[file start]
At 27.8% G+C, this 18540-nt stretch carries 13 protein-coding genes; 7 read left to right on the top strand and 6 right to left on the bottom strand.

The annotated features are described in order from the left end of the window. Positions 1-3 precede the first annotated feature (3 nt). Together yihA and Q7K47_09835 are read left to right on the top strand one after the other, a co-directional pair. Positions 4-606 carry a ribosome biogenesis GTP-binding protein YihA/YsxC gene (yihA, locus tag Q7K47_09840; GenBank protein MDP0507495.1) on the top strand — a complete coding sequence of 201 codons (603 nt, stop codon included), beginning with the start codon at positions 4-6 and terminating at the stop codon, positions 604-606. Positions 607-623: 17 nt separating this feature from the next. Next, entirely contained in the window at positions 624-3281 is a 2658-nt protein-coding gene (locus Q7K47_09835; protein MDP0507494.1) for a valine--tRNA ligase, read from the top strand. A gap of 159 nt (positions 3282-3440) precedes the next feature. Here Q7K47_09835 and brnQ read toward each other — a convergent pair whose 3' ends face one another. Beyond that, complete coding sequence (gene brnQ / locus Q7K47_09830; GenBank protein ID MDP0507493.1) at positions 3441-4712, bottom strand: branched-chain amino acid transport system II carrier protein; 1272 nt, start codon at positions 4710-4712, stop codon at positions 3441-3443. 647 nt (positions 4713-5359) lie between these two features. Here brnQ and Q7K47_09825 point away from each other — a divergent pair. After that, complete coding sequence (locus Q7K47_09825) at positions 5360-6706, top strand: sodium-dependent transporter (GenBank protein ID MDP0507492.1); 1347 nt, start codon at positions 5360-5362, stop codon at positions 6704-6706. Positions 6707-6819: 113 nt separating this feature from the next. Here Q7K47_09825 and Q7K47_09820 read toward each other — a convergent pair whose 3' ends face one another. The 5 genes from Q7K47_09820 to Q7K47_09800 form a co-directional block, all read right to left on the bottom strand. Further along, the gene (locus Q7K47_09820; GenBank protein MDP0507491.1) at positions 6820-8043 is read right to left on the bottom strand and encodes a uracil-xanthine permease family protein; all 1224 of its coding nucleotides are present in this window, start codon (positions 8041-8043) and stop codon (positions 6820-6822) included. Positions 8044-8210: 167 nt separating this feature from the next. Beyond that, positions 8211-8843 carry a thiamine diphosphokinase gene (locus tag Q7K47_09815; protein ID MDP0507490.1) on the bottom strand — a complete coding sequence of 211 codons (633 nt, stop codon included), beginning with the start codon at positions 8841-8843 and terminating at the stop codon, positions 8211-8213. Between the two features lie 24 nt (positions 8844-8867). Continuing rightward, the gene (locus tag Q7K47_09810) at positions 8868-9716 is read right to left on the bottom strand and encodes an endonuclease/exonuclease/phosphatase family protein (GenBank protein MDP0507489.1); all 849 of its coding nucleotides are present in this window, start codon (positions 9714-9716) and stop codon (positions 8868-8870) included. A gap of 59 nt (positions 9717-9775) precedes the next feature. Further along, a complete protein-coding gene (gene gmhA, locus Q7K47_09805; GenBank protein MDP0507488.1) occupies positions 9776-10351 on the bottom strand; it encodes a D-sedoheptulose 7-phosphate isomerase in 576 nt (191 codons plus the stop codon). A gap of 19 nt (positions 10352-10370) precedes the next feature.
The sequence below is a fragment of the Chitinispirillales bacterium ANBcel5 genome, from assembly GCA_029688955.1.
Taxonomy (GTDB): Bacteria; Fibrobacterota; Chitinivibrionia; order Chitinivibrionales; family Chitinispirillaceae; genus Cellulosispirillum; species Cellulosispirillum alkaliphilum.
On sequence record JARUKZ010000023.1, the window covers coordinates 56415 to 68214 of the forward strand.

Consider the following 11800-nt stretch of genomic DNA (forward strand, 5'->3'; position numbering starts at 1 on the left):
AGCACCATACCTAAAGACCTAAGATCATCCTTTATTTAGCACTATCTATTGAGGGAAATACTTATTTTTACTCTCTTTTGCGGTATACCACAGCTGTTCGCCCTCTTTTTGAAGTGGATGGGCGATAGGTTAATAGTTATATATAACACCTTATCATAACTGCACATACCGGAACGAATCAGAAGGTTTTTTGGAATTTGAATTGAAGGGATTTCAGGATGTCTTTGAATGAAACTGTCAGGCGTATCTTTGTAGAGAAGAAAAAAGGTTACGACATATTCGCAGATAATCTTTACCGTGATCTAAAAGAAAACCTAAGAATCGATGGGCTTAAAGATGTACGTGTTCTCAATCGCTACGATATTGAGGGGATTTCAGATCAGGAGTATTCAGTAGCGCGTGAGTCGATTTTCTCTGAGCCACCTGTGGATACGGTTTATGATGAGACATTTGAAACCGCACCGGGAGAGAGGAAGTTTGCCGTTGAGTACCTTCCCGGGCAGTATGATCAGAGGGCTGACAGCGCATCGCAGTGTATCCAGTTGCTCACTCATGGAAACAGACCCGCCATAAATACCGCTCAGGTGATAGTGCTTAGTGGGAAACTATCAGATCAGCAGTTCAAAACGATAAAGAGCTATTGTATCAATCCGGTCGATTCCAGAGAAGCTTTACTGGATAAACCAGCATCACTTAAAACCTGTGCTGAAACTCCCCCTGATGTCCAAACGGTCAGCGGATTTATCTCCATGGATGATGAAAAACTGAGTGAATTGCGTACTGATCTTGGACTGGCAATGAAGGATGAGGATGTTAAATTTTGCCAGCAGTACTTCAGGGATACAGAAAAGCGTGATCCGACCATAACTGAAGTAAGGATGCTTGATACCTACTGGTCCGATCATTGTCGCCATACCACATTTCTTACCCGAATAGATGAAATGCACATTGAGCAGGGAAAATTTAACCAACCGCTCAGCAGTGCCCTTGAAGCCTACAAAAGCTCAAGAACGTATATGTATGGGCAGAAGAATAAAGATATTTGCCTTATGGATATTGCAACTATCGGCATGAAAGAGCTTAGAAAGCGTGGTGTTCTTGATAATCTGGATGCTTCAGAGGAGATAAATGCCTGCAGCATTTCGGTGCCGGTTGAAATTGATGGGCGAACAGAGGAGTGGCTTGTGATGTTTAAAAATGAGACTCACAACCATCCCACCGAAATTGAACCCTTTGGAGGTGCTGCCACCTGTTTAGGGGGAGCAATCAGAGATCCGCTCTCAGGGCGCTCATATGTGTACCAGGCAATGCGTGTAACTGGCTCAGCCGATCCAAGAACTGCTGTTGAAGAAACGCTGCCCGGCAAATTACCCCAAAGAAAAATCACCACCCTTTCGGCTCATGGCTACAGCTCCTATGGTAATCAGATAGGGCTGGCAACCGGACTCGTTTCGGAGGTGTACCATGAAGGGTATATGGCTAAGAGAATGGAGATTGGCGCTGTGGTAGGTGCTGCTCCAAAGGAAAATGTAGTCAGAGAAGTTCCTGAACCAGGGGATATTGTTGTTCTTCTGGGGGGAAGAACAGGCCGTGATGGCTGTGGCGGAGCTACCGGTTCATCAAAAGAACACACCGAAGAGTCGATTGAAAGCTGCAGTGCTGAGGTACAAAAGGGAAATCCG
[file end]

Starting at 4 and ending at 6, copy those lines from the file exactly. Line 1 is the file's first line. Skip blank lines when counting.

Taxonomy (GTDB): Bacteria; Fibrobacterota; Chitinivibrionia; order Chitinivibrionales; family Chitinispirillaceae; genus Cellulosispirillum; species Cellulosispirillum alkaliphilum.
On sequence record JARUKZ010000023.1, the window covers coordinates 56415 to 68214 of the forward strand.

Consider the following 11800-nt stretch of genomic DNA (forward strand, 5'->3'; position numbering starts at 1 on the left):